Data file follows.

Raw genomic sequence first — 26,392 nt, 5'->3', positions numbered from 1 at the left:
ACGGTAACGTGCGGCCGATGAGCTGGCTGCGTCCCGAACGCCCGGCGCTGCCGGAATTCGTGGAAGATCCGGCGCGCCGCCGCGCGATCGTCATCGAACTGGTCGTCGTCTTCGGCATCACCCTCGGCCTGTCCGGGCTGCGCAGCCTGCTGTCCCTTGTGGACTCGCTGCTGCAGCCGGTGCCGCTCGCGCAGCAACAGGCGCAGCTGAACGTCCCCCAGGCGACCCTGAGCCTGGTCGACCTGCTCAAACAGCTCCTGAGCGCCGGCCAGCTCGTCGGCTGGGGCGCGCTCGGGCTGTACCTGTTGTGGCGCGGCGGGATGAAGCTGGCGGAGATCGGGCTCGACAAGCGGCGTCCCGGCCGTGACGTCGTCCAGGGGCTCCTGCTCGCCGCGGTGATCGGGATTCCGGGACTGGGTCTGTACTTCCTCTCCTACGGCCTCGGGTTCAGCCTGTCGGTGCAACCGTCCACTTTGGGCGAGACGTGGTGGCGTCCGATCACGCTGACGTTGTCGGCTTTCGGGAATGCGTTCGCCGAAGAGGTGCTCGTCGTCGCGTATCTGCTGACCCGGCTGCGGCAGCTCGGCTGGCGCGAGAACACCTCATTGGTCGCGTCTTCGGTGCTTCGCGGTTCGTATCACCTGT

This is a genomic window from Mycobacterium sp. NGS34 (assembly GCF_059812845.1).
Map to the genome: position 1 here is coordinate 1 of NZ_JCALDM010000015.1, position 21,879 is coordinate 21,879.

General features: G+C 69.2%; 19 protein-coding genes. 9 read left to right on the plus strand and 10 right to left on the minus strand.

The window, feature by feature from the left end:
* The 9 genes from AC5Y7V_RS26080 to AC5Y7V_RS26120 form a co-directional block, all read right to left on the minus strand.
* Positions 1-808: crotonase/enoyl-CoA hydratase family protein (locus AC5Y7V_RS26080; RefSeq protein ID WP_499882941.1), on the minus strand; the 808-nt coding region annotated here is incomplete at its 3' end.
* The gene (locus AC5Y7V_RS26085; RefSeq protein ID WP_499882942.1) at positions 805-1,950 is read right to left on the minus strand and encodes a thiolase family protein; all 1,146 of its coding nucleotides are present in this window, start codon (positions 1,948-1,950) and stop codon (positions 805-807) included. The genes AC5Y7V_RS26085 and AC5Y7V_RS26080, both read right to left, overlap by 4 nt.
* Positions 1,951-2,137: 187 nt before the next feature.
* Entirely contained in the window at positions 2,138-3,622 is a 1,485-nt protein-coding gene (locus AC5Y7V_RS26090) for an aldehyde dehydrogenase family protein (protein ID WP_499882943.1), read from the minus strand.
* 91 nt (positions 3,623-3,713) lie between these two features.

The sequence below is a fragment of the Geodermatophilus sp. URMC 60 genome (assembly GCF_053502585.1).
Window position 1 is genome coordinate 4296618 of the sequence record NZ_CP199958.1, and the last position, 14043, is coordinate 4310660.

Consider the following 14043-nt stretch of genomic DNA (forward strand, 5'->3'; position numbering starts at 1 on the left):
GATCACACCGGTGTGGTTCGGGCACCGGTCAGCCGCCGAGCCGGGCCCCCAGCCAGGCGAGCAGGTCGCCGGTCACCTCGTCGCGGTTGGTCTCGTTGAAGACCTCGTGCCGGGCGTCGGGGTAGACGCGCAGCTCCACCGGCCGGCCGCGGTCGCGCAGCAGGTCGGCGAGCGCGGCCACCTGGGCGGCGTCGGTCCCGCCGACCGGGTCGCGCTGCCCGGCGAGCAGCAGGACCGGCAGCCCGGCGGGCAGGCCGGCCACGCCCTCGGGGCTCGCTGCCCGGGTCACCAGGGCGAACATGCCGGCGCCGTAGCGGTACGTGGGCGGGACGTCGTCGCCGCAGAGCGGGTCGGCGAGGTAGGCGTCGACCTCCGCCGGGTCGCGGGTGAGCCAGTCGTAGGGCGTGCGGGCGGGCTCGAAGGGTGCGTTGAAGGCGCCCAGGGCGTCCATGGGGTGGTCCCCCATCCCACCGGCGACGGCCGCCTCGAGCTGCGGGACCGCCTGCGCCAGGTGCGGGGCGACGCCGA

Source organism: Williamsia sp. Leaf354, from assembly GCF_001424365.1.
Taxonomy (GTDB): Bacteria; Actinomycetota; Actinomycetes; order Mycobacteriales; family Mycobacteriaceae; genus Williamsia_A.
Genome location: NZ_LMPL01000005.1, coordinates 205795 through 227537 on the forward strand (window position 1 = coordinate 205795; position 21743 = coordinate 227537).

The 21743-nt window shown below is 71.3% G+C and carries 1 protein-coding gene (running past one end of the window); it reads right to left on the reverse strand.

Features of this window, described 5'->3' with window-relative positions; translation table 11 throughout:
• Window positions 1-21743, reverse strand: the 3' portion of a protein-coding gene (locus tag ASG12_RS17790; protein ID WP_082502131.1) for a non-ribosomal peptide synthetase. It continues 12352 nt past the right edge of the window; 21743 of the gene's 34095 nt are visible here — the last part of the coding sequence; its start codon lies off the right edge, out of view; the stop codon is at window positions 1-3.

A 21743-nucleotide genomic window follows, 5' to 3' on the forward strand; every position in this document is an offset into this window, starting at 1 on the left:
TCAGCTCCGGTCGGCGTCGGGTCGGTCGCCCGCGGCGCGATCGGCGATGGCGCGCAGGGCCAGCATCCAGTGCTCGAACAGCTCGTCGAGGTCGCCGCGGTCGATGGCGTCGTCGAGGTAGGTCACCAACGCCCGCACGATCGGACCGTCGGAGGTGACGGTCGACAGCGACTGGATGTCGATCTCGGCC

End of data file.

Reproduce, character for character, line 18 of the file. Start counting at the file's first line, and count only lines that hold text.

Taxonomy (GTDB): Bacteria; Actinomycetota; Actinomycetes; order Mycobacteriales; family Mycobacteriaceae; genus Williamsia_A.